Kuppusami, Vishnupriya
    Department of Sustainable Communication Networks, University of Bremen, Germany.
    Lago, Patricia
    Department of Computer Science, Vrije Universiteit Amsterdam, the Netherlands.
    Undesigning the Internet: An exploratory study of reducing everyday Internet connectivity2018In: EPiC Series in Computing: ICT4S2018 / [ed] B. Penzenstadler, S. Easterbrook, C. Venters and S.I. Ahmed, 2018, Vol. 52, p. 384-397Conference paper (Refereed)
    Abstract [en]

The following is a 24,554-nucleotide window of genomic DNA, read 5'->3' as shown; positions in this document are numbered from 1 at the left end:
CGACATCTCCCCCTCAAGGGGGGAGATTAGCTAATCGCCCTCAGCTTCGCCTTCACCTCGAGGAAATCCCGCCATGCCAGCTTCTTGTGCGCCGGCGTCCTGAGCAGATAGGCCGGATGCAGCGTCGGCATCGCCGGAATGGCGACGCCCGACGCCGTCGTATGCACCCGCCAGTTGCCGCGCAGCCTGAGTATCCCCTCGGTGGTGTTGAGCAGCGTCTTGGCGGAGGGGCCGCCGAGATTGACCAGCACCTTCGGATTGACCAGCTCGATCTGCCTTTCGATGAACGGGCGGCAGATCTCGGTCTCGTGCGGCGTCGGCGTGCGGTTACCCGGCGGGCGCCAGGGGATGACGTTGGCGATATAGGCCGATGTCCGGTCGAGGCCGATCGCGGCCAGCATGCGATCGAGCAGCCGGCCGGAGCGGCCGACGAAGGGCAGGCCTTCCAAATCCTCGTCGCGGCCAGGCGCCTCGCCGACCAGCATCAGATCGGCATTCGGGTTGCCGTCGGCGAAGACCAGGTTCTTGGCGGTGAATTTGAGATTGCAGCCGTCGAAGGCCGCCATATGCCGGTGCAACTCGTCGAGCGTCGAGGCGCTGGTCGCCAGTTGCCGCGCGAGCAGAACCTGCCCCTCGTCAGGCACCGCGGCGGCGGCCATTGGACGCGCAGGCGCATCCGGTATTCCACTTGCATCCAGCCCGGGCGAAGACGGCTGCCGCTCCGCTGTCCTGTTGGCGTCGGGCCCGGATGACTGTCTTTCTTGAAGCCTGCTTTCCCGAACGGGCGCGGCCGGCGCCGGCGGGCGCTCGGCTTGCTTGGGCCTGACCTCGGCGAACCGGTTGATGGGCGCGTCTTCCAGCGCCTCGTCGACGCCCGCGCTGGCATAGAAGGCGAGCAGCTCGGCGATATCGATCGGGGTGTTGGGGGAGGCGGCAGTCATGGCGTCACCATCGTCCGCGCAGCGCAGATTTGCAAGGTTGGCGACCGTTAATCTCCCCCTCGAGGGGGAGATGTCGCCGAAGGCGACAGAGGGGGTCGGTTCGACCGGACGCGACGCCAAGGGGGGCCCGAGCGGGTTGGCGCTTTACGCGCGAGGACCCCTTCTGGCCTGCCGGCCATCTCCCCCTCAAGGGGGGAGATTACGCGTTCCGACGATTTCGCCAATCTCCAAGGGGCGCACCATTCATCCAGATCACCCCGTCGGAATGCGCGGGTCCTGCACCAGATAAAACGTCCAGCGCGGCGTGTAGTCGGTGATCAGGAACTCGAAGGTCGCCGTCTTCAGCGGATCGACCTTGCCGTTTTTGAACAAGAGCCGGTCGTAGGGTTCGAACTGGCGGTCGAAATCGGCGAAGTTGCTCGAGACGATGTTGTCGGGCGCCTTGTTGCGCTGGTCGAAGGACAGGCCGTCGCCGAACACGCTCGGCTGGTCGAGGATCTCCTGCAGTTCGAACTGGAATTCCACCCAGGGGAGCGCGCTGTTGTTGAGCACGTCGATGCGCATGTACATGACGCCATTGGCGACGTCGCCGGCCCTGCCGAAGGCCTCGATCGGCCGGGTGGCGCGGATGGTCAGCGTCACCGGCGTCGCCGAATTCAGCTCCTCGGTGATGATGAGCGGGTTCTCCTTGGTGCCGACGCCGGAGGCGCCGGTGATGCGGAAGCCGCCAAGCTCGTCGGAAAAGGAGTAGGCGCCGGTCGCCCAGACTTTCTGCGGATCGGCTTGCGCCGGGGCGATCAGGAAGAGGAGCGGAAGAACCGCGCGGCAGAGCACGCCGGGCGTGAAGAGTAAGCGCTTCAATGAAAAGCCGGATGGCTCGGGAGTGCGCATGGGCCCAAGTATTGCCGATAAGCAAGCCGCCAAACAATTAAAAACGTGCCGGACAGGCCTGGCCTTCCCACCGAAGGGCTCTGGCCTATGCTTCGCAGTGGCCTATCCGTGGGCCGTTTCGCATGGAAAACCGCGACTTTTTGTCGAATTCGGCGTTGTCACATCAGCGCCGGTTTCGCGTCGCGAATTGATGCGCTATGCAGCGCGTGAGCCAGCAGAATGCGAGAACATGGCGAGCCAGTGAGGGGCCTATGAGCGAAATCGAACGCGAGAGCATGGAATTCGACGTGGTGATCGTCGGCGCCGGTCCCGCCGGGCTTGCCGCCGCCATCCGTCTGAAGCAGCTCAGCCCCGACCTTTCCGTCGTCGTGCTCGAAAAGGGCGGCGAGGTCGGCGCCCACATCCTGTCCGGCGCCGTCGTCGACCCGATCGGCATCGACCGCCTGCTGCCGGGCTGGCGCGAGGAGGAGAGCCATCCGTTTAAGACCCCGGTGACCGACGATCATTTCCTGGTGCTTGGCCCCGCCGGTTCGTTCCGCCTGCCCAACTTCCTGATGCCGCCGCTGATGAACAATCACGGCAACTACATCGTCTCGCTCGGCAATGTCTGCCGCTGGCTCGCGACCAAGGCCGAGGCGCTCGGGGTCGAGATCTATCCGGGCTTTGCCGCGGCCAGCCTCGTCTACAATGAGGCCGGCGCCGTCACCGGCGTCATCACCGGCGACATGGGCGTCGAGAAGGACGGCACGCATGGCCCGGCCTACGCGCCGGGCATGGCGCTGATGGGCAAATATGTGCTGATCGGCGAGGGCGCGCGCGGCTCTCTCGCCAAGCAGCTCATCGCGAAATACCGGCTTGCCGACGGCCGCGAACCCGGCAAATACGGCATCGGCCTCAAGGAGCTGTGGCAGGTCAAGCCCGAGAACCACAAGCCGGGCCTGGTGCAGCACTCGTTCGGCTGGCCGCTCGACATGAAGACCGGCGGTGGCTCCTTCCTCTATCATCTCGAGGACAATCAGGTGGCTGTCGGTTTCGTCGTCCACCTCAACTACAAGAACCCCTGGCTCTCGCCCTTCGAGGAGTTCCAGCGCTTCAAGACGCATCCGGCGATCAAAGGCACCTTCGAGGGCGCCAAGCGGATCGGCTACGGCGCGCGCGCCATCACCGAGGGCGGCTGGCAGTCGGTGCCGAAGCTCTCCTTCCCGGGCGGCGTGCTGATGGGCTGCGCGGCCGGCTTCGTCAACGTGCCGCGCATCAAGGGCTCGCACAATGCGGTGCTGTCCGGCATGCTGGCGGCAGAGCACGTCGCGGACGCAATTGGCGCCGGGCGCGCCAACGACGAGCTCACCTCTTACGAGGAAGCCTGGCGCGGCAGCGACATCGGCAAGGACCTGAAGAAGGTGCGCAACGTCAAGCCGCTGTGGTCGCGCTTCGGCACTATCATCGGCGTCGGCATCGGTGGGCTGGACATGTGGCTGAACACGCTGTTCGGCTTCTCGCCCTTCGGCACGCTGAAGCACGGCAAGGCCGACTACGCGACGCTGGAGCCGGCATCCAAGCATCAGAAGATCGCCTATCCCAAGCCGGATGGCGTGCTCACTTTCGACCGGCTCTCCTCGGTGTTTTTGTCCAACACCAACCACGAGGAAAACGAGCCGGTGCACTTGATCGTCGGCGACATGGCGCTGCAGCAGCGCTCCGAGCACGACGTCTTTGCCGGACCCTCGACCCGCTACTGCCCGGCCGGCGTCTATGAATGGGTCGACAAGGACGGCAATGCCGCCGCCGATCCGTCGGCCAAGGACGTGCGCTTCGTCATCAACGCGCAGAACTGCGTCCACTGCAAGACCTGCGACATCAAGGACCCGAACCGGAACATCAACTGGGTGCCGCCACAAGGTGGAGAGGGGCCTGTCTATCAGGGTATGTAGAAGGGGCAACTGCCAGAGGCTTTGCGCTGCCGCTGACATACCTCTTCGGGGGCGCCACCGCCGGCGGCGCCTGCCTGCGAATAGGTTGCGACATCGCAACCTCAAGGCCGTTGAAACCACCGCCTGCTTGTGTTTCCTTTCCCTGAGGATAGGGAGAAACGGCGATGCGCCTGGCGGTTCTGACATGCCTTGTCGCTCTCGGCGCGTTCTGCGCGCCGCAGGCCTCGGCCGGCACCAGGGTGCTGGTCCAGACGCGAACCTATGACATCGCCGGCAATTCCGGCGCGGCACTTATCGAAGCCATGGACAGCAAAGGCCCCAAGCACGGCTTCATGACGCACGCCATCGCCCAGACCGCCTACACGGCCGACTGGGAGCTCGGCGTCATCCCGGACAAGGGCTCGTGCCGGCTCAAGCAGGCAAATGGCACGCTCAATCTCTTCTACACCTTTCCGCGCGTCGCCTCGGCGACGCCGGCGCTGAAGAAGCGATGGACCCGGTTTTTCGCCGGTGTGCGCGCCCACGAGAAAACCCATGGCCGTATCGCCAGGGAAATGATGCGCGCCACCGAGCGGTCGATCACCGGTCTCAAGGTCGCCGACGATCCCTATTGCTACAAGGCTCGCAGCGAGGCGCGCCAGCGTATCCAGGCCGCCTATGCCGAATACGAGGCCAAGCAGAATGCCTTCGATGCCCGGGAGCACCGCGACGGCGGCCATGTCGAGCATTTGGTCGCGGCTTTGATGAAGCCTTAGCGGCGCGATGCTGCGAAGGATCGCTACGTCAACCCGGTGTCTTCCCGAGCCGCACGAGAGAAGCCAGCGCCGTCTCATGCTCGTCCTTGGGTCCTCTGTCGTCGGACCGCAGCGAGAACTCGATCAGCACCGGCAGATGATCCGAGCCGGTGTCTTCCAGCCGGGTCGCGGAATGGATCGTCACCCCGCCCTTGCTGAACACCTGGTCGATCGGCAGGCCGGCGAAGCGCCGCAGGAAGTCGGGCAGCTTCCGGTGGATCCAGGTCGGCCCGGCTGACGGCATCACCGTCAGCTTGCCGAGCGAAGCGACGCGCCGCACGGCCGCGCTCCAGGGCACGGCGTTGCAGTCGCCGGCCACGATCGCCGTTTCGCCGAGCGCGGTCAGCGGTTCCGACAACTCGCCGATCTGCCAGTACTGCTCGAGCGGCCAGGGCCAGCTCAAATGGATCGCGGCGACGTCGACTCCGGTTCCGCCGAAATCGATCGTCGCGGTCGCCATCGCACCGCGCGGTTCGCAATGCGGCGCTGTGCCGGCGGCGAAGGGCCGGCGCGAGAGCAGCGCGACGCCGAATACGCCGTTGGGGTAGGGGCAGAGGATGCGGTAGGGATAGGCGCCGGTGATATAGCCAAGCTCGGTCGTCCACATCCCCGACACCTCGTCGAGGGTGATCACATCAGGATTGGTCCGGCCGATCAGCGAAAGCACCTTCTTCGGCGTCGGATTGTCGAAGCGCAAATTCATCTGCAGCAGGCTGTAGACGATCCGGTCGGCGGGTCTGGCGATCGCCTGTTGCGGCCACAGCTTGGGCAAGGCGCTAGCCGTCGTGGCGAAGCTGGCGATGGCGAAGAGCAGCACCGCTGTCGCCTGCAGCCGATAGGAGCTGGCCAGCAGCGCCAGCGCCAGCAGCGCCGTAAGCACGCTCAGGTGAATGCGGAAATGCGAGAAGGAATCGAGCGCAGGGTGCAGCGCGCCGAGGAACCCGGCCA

Internet connectivity is seamlessly integrated into many of our everyday habits and activities. Despite this, previous research has highlighted that our rather excessive Internet use is not sustainable or even always socially beneficial. In this paper, we carried out an exploratory study on how Internet disconnection affects our everyday lives and whether such disconnection is even possible in today’s society. Through daily surveys, we captured what Internet use means for ten participants and how this varies when they are asked to disconnect by default, and re-connect only when their Internet use is deemed as necessary. From our study, we found that our participants could disconnect from the Internet for certain activities (particularly leisure focused), yet they developed adaptations in their lives to address the necessity of their Internet use. We elicit these adaptations into five themes that encompass how the participants did, or did not, use the Internet based on their necessities. Drawing on these five themes, we conclude with ways in which our study can inspire future research surrounding: Internet infrastructure limits; the promotion of slow values; Internet non-use; and the undesign of Internet services.